Jeffrey provides maritime and commodities commercial claims consultancy and training through Interlink International Trading (UK) Ltd which he founded in 1994. His clients include oil majors, commodity traders, shipowners, P&I Clubs, shipbrokers, law firms, banks, governments and international shipping organisations.
Upon completion of this training course, participants will earn a digital badge.
Attend and participate in the 2 full days of training course duration, led by the designated training expert
Live Online Learning
Benefits of Live Online Learning
Aimed at offering you immediate, high-quality practical information whilst minimising time and expenditure associated with travelling, our digital training platform enables you to interact in real time with course directors and remotely network with your fellow participants.
- Progress through the course with fellow participants as you would in a classroom
- Conduct Q&A with course directors in real time
- Effectively achieve learning objectives with minimal disruption to your busy schedules
- Maximise cost saving with reduced travel and discounts for online participation
- Earn your Digital Certification and broadcast your achievements to your peers
- Deploy new age interactive tools to learn more from fellow participants
VESSEL EMPLOYMENT METHODS – VOYAGE AND TIME CHARTERING
- Types of charter
- Commercial / Financial / technical responsibilities of owners and charterers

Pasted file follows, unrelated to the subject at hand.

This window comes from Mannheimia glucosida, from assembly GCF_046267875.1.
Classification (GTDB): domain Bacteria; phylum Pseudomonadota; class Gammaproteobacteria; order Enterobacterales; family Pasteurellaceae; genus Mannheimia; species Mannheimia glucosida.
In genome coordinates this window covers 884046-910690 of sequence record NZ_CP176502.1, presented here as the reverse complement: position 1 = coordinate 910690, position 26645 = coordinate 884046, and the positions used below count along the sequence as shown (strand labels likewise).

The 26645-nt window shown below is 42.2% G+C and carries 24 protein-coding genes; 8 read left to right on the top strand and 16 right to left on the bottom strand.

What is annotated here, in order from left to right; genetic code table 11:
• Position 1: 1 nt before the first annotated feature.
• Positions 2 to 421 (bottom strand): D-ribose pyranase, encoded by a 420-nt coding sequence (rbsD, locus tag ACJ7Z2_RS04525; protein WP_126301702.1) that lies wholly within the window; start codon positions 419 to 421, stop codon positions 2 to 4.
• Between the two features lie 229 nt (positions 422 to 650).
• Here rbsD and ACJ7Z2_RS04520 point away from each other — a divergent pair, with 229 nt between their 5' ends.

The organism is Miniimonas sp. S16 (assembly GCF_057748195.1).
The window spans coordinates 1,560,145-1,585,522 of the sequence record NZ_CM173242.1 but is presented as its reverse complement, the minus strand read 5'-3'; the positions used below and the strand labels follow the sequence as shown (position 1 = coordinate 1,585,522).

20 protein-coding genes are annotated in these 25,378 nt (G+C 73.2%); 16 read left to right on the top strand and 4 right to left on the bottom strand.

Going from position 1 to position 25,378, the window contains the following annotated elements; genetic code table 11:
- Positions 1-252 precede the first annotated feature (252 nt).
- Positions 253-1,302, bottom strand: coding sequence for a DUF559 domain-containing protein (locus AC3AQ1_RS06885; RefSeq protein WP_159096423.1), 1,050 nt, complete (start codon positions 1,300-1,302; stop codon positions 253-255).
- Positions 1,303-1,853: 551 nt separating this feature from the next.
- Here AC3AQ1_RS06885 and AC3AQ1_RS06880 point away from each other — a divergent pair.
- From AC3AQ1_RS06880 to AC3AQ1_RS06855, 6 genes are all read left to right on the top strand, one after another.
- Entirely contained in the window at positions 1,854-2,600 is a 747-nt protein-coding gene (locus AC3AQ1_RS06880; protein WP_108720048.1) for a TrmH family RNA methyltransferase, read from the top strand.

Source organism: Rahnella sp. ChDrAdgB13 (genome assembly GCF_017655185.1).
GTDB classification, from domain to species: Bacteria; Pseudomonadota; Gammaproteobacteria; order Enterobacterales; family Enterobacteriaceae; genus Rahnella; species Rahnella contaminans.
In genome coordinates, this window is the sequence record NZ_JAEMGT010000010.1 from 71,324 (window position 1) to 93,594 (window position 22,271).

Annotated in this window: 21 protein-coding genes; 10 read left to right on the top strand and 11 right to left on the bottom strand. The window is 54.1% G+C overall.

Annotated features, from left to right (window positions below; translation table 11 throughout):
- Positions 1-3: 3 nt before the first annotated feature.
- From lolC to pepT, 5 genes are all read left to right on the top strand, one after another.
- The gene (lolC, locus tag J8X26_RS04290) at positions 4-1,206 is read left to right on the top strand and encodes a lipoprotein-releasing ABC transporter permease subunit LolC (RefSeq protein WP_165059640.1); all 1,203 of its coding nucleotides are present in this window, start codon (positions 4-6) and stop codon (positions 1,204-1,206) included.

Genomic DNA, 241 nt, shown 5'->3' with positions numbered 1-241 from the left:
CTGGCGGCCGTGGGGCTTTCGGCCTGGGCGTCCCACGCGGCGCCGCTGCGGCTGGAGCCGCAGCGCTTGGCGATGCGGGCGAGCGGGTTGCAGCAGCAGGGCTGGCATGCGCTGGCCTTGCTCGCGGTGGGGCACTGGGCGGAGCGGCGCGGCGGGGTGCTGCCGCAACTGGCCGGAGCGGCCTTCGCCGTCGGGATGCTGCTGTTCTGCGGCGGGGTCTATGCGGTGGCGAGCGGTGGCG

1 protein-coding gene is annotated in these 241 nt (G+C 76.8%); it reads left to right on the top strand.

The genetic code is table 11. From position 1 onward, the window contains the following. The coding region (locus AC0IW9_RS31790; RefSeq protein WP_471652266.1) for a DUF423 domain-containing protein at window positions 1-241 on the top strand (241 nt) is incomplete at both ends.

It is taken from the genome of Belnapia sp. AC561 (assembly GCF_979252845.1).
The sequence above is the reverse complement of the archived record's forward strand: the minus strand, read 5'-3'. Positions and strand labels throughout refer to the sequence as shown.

DRY AND WET CARGO CHARTER PARTY OBLIGATIONS
- Who is responsible for what
- How dry cargo problems differ from tanker cargo problems
- History and relevance or irrelevance of each set of rules
- Advantages and disadvantages of application of each set of rules
- Why the Hamburg Rules have a small following
- Why the Rotterdam Rules are not yet in force
BILLS OF LADING
- Main functions
- Charter Parties
- Letters of Credit / UCP 500 v UCP 600
THE ROLE OF PORT AGENTS
- Vital functions and obligations – to whom and why
- Less essential (but nevertheless important) obligations
- Agency Law
THE ROLE OF SHIPBROKERS
- Why brokers for Owners or Charterers
- Exclusive or Direct or Competitive International shipbroking markets
- How to negotiate
- How not to negotiate
- The marriage bureau – best methods of fixing ships and cargoes
CARGOES AND TROUBLES!
- What can go wrong and why – dry cargoes
- What can go wrong and why – wet cargoes
- How to prevent such problems
- Bills of Lading and Letters of Indemnity
- Theory – why it is important
- Practice – how it affects Laytime calculations
LAYTIME AND DEMURRAGE – THEORY AND WORKED CALCULATIONS
- Which documents are essential and why
- How to use and abuse those documents
- Readiness of the vessel
- When the clock starts to tick
- Exceptions and Interruptions
- Dry cargo laytime examples
- Tanker laytime examples
DISPUTE RESOLUTION METHODS
- Mediation, Litigation, or Arbitration? Why?
- Personnel involved with each of these methods
- Likely costs of each of these methods
- Binding? Precedence?
- Enforcement of international awards, including New York Convention 1958